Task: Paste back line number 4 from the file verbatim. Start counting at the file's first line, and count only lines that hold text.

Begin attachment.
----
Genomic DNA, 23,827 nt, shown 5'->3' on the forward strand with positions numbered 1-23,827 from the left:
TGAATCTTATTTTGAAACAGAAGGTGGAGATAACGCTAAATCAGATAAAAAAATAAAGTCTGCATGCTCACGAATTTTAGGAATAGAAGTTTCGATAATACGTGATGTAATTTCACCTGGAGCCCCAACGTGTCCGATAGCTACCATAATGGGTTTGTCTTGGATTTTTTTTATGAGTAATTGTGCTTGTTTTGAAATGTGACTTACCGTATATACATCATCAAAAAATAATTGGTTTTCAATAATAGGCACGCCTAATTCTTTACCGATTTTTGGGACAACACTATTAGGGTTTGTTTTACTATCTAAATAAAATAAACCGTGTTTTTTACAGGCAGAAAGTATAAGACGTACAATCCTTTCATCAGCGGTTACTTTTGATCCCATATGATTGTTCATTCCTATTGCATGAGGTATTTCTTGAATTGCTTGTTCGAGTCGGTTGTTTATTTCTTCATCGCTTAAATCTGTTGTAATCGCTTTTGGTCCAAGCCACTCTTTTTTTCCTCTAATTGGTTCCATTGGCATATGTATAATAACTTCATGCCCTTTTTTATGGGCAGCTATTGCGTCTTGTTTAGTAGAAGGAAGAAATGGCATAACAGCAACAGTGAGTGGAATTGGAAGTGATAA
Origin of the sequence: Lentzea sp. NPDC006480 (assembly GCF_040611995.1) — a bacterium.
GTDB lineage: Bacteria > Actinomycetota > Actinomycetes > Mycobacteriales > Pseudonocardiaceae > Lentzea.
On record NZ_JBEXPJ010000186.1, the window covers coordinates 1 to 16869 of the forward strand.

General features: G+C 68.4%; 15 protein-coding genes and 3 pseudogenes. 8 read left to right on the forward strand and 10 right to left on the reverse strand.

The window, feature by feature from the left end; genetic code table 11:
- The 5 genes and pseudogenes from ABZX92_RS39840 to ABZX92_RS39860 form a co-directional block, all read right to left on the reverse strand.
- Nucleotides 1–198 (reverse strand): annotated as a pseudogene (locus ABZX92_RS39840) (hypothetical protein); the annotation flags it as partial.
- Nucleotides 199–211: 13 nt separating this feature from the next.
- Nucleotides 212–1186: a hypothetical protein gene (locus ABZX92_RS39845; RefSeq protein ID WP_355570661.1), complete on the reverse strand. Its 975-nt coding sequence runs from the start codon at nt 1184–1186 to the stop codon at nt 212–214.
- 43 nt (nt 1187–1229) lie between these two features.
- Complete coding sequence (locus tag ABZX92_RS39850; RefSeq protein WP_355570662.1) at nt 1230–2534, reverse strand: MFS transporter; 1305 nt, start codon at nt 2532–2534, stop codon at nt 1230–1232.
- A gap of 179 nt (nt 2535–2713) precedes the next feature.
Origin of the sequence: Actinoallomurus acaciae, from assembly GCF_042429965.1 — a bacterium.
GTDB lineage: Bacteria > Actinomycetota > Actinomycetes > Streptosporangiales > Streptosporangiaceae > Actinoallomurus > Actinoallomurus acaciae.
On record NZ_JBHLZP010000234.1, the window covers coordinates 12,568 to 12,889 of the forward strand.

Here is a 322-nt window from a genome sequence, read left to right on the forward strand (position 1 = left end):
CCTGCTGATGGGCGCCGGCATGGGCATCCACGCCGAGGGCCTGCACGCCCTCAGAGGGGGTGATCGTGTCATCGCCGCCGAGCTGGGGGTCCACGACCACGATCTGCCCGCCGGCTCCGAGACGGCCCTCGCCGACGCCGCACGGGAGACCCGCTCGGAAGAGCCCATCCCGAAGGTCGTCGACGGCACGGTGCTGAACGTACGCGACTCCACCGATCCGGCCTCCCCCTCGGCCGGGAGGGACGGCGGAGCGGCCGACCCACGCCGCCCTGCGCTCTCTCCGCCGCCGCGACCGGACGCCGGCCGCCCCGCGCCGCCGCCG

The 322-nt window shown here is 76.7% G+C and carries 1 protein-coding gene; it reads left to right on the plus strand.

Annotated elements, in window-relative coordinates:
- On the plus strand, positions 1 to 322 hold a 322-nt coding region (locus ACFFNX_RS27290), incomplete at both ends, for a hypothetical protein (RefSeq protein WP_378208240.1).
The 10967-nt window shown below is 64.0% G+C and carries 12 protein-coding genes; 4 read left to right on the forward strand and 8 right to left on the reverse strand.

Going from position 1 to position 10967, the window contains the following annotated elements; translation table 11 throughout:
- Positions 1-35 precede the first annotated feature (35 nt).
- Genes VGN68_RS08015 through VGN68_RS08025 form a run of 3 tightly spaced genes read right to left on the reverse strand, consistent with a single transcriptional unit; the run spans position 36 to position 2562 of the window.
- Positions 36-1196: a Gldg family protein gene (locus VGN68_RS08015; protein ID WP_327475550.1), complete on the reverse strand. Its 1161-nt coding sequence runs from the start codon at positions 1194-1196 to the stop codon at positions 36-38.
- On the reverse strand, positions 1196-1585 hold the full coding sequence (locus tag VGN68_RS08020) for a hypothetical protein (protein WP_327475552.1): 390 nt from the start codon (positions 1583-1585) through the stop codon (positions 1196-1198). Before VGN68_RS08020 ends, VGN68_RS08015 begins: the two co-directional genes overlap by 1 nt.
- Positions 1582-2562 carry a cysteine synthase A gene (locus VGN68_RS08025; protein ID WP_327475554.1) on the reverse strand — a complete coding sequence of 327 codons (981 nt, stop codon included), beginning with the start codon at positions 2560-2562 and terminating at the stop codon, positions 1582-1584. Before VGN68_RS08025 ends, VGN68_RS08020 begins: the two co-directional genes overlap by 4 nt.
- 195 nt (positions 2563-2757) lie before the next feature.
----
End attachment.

GTDB lineage: Bacteria > Actinomycetota > Actinomycetes > Mycobacteriales > Pseudonocardiaceae > Lentzea.